What Maryland parents are saying about History Day
A student and her parents at Maryland History Day 2011
Queen Anne’s County History Day parent Robin DeMaso writes about the impact of History Day on her son and daughter. Her son Lou won first place in Queen Anne’s County twice with his documentaries on the inventor of the CT scanner and the Atomic Bomb. He also won the special prize in Ethics at the 2009 state competition one year. Her daughter Audrey has won first place twice in QA County. For her documentary on the impact the Chesapeake Bay Bridge had on the Eastern Shore Society, Audrey and her teammate received the 2010 special prize in Historic Preservation at the state contest, and for her documentary on the Debate on School Segregation, she won first place at the 2011 state competition and received the Senator Thomas V. Mike Miller Jr. Award for Excellence in Government History. Audrey is currently studying the West Papuan people’s struggle for independence for the 2012 NHD theme of Revolution, Reaction, Reform in History.
My children have learned a vast array of skills by participating in National History Day. Not only are they learning research skills, but also a layered knowledge of topics, from the main topic to those infused with it. To grasp the school segregation debate, Audrey had to understand what the Supreme Court is, what it takes to amend the Constitution, and how lawyers operate. Writing and presentation skills are learned as time constraints are maintained and primary sources spliced in to support a point. Using the documentary format has taught my children software and voice-over skills as well. The impact this annual competition has made on my two kids alone is seemingly immeasurable, as the emotional strength and confidence found from a job well done cannot be calculated. Their academic achievements always exceed my expectations and their approach to homework projects is now technologically advanced. Where one student may write a report for an assignment, mine now download software, request museum trips, and find primary sources to get the grade.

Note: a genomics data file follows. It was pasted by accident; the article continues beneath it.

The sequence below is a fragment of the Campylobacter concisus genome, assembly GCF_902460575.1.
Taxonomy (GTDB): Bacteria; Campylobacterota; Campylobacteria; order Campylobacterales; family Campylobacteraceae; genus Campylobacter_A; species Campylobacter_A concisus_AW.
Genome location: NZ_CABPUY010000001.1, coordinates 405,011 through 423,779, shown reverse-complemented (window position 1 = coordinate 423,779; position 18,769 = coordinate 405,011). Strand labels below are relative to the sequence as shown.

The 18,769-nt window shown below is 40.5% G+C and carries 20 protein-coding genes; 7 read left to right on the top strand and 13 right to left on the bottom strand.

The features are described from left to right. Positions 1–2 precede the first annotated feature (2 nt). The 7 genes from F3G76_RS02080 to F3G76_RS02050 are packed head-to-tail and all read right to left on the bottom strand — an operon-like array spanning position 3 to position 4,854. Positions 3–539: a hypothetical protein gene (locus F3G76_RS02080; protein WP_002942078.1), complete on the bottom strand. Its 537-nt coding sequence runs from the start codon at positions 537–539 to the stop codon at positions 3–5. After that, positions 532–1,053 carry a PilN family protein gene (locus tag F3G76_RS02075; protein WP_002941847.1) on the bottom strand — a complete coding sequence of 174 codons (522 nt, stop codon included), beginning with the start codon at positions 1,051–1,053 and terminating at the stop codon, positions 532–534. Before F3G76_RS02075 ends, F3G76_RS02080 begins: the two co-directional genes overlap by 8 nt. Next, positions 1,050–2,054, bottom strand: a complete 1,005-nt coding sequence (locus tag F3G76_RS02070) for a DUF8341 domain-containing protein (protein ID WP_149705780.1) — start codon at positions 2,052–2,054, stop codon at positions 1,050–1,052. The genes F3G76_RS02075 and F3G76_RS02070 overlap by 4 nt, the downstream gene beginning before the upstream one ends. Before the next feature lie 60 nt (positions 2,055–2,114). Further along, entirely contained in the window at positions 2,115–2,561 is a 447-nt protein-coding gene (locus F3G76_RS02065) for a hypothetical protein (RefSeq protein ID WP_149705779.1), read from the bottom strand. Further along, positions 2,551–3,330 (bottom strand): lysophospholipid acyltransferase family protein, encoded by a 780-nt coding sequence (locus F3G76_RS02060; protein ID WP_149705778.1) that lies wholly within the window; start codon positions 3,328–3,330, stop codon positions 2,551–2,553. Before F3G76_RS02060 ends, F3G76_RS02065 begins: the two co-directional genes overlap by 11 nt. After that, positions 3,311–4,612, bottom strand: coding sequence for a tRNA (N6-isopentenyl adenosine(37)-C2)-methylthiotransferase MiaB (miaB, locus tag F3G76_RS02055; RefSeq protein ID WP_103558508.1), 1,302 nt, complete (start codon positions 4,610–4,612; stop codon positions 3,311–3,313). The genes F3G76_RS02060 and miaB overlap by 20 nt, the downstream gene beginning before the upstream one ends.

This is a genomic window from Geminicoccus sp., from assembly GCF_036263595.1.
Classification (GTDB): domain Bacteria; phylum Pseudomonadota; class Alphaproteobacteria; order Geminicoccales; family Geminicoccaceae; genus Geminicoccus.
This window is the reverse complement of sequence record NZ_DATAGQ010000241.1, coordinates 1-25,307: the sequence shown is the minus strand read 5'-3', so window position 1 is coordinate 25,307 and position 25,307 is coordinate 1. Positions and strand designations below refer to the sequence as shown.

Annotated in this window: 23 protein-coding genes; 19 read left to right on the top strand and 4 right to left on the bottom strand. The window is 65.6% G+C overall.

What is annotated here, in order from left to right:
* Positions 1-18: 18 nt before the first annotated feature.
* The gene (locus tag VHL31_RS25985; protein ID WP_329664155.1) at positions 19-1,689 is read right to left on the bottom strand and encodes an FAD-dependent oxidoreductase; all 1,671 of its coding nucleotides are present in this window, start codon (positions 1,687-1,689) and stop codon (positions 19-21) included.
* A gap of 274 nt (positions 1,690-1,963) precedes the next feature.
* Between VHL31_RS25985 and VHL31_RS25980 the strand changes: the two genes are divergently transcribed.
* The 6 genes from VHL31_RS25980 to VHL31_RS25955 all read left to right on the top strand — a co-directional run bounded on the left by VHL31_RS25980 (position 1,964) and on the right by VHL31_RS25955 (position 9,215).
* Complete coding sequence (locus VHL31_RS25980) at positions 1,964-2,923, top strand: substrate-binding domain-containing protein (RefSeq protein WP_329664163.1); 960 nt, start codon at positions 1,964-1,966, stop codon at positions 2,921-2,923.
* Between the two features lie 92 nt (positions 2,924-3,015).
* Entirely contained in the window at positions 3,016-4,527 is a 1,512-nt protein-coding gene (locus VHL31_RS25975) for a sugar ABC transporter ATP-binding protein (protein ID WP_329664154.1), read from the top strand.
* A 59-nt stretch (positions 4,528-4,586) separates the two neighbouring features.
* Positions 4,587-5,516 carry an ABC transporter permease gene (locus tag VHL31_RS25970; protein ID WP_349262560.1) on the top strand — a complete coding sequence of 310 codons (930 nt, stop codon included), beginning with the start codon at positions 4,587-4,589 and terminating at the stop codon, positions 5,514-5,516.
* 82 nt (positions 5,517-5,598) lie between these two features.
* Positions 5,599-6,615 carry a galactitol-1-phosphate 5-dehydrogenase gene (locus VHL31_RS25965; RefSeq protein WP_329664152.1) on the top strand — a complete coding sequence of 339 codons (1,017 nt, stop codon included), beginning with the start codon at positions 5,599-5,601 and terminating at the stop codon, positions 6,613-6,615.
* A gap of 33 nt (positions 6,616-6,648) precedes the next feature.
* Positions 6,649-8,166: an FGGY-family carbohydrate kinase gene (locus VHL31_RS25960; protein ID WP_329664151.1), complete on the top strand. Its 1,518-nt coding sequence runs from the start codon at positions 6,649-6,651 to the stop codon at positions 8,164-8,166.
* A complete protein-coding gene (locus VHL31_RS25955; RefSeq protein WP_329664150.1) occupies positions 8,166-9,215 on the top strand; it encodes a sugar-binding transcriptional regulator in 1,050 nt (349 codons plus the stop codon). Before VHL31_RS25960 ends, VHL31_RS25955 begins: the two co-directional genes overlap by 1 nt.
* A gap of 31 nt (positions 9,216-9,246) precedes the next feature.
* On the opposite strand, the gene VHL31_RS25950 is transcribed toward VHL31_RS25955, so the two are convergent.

Parents' comments about Maryland History Day from a 2011 survey:
It taught [my son] time management and project organization skills. This is the largest project he has worked on and he and his partner completed it over 5 months and many hours each week. The hardest part was setting a goal and figuring out how to reach it step by step and pace themselves. Time management was difficult, because he is a well rounded child who plays an instrument, plays several sports, and has chores/homework to complete other than working on his history fair exhibit. His partner is just as active so scheduling conflicts had to be worked out. He also learned to speak with confidence about his point of view and their topic to adults/judges.
As a student who attended a Math, Science, & Engineering magnet school, my daughter really needed an outlet for her interest in History. She was the only student in her high school who participated in NHD all four years. It was a perfect way for her to get a good balance between the disciplines. She was able to see the difference between scientific research and historical research. While she will be majoring in the sciences in college, she plans to continue taking social science courses. I believe this is a direct result of her participation in NHD.
I believe the experience was invaluable. The most positive impact that Maryland History Day had on my child was being able to have the opportunity to choose a topic that she was interested in and to be able to present that information in a format that allowed her to learn new skills. I also feel that some of the judges asked insightful questions. The ability to answer questions on the spot allowed all the students to gain experience in public speaking. Overall, the whole experience enabled students to participate in an activity that allowed them to explore a somewhat different set of skills than what is normally offered in the day to day routine at school.
Learning to do serious historical research, reading and analyzing difficult material, interacting with experts, taking responsibility for a big project and seeing it through, coming to love history. Maryland History Day is one of the most valuable educational opportunities available. Thank you!
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